Squeezebox rocks! (4, Informative)

ecloud (3022) | more than 8 years ago | (#14213795)

I've got 2 so far. There just isn't anything better right now. There aren't many alternatives for playing FLACs and OGGs at all. And the server software is free software, written in Perl! What more could a hacker ask for?

Re:Squeezebox rocks! (1)

Kryptolus (238444) | more than 8 years ago | (#14213978)

A server NOT written in perl? ;)

Re:Squeezebox rocks! (1)

Anonymous Coward | more than 8 years ago | (#14214075)

I agree, Perl seems to the the weakest link (single threaded), however in terms of features, it's fantastic. So good in fact, that it would take too long now to consider changing to another programming language now. If only they had started it in Java or C# Mono.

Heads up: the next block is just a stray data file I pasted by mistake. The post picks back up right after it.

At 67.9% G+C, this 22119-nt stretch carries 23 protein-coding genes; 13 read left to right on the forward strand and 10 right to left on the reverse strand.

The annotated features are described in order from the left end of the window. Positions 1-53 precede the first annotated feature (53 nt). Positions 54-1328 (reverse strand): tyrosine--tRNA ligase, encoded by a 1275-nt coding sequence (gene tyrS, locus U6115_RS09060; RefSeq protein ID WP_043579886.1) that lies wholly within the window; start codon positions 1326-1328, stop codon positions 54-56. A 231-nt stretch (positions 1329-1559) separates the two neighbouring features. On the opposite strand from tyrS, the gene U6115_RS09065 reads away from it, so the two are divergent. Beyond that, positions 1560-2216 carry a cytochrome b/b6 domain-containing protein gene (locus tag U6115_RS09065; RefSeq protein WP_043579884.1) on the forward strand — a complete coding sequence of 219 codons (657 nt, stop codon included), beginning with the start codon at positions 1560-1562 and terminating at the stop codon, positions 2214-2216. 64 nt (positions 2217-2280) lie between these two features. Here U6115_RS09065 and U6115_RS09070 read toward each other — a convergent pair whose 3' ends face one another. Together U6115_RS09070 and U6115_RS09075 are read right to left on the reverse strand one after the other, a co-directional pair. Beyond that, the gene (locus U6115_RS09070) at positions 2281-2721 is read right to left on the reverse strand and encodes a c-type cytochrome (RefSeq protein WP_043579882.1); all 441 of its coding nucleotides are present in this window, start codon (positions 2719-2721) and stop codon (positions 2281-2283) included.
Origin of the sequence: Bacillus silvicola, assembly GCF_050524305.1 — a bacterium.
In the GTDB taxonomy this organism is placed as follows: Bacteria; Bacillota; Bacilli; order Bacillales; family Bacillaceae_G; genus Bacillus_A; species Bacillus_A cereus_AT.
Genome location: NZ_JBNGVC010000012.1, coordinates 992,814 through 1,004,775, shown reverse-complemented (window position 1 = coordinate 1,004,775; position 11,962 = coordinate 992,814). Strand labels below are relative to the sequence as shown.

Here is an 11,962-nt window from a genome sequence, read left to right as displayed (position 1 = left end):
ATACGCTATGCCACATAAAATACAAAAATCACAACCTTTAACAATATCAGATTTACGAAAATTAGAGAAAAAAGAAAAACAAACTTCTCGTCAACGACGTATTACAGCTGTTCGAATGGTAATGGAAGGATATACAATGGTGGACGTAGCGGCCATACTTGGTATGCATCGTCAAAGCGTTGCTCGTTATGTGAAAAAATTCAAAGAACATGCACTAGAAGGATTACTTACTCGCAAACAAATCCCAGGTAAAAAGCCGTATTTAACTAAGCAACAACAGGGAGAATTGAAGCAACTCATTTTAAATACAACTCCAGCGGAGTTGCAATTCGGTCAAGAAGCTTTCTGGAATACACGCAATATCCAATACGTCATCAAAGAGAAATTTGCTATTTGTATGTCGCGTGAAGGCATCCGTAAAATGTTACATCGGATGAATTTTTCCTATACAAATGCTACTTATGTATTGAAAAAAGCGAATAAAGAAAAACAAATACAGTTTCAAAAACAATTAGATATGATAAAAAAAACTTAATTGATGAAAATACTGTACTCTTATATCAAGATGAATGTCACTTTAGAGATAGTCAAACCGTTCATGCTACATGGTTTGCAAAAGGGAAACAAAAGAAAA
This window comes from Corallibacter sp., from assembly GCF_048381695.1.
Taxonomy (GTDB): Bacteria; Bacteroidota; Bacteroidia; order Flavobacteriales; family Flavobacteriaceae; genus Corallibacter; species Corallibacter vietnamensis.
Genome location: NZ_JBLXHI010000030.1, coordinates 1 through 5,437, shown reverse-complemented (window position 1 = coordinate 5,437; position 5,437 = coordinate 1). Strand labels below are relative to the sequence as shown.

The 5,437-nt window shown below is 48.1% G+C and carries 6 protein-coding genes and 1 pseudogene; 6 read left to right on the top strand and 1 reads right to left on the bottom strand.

Re:Squeezebox rocks! (3, Interesting)

magikus (697267) | more than 8 years ago | (#14214175)

Yes, the box is great. But what really makes a difference is the company and their approach to customers. One time they posted instructions on how to open the box and add a capacitor to fix the headphones hum issue. And the operation did not void the warranty!

Cool toy for geeks and others too! Here is a good review: 05/slimdevices_squeezebox.htm []


The power of open source (0)

Anonymous Coward | more than 8 years ago | (#14213803)

I own a SliMP3, their first gen device. What really makes this product is the software. It consistently amazes you with how well it performs and how easy it is to use.

This is a great example of the power of open source software. A devoted group of users has really polished and streamlined the software.

Responsbile for the ads working, eh? (2, Interesting)

TheLetterPsy (792255) | more than 8 years ago | (#14213807)